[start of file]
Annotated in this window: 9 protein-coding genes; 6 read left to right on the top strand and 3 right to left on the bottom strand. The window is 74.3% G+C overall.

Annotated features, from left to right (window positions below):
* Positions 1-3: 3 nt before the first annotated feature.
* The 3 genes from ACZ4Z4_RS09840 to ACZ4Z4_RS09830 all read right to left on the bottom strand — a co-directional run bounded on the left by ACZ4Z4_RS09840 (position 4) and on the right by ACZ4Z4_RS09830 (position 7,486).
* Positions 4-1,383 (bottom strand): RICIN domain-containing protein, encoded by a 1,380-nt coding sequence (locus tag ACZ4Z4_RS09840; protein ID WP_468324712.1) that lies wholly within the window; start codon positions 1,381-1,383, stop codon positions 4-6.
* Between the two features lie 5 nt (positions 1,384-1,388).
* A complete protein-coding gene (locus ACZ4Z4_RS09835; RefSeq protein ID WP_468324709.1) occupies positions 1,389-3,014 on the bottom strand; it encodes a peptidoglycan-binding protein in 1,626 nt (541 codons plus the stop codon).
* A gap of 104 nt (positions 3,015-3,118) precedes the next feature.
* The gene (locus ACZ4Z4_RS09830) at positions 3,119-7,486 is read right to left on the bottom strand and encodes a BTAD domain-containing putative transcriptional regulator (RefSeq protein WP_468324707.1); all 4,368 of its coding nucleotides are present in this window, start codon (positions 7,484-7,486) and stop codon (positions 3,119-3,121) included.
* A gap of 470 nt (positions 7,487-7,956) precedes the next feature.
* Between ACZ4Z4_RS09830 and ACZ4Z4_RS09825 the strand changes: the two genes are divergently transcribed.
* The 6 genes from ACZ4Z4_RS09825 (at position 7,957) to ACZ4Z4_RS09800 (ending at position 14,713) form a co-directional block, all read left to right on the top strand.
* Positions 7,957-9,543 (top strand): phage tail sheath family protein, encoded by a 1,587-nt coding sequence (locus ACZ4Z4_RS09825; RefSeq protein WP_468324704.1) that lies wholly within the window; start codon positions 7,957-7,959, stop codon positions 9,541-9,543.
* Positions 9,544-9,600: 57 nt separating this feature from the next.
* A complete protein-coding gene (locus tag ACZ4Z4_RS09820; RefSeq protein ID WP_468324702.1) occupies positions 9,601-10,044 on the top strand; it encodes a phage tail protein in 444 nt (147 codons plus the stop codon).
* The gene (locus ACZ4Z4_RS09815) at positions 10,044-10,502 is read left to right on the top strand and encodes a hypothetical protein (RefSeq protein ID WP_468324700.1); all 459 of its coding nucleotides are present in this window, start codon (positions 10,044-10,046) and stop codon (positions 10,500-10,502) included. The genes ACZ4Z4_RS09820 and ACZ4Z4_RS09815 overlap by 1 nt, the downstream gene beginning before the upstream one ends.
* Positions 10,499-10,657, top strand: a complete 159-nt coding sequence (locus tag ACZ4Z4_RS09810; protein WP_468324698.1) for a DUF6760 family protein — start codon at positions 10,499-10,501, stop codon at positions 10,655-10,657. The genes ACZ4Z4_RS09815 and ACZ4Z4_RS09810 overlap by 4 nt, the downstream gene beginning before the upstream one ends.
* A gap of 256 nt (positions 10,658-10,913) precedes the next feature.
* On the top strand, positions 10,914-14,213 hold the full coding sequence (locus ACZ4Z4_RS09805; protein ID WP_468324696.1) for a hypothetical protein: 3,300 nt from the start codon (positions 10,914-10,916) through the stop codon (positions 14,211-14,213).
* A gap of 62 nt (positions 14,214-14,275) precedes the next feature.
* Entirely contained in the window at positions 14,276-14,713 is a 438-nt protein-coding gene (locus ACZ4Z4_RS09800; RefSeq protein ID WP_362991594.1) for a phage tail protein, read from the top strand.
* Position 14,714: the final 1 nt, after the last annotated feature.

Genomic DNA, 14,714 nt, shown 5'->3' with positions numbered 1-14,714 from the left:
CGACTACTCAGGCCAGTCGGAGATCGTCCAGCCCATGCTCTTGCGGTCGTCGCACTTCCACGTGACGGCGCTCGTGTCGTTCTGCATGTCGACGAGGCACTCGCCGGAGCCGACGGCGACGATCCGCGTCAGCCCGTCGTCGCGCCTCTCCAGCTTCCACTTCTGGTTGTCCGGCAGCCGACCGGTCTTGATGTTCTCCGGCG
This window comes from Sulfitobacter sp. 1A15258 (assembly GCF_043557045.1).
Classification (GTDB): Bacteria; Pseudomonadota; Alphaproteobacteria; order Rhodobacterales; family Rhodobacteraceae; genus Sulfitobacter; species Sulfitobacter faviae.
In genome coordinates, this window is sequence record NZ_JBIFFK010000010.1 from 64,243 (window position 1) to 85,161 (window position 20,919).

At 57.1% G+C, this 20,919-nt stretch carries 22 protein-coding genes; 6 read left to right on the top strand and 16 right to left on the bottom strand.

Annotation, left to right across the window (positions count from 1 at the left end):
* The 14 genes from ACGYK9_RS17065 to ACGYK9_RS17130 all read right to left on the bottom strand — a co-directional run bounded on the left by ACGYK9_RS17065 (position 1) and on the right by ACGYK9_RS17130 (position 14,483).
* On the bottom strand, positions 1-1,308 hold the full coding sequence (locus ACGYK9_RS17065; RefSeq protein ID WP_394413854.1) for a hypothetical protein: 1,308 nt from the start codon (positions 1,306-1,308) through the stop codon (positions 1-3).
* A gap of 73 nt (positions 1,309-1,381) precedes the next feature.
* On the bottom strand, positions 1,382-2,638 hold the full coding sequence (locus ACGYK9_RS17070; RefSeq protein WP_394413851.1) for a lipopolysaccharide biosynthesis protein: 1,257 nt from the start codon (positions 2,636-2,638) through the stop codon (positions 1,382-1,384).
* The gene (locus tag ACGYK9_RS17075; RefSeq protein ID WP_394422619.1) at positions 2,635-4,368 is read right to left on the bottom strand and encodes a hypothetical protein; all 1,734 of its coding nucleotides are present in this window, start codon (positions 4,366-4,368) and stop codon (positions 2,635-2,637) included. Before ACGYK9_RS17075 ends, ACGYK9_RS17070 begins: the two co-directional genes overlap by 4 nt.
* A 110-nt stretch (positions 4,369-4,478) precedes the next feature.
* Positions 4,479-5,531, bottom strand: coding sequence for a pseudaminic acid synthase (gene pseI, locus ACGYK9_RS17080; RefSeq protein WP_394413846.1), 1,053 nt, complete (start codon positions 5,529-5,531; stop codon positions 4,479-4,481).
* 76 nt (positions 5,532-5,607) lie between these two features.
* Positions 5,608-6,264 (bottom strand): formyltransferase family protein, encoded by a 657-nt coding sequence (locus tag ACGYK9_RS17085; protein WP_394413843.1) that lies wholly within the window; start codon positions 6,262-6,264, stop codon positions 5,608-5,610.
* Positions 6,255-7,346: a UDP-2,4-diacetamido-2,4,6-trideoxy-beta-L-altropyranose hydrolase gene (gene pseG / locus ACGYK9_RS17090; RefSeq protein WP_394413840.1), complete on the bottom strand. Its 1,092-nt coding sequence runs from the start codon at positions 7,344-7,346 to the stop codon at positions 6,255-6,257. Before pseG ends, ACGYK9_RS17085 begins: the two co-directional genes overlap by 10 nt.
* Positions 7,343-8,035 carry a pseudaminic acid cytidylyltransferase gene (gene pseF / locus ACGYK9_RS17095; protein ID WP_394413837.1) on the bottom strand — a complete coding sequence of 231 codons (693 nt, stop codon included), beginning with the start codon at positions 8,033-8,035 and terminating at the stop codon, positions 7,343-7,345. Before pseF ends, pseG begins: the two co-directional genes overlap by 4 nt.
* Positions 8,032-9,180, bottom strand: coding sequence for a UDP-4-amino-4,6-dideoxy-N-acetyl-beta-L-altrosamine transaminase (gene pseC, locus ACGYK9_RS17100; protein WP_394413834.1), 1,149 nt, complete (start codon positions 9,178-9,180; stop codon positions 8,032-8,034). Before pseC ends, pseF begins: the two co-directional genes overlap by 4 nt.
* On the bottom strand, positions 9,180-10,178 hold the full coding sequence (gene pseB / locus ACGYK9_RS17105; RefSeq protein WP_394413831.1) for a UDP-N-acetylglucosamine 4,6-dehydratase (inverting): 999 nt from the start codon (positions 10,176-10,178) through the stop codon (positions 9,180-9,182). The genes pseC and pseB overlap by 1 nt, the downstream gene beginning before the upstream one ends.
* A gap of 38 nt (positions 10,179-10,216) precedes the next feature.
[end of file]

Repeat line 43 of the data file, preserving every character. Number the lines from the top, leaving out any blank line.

* A gap of 38 nt (positions 10,179-10,216) precedes the next feature.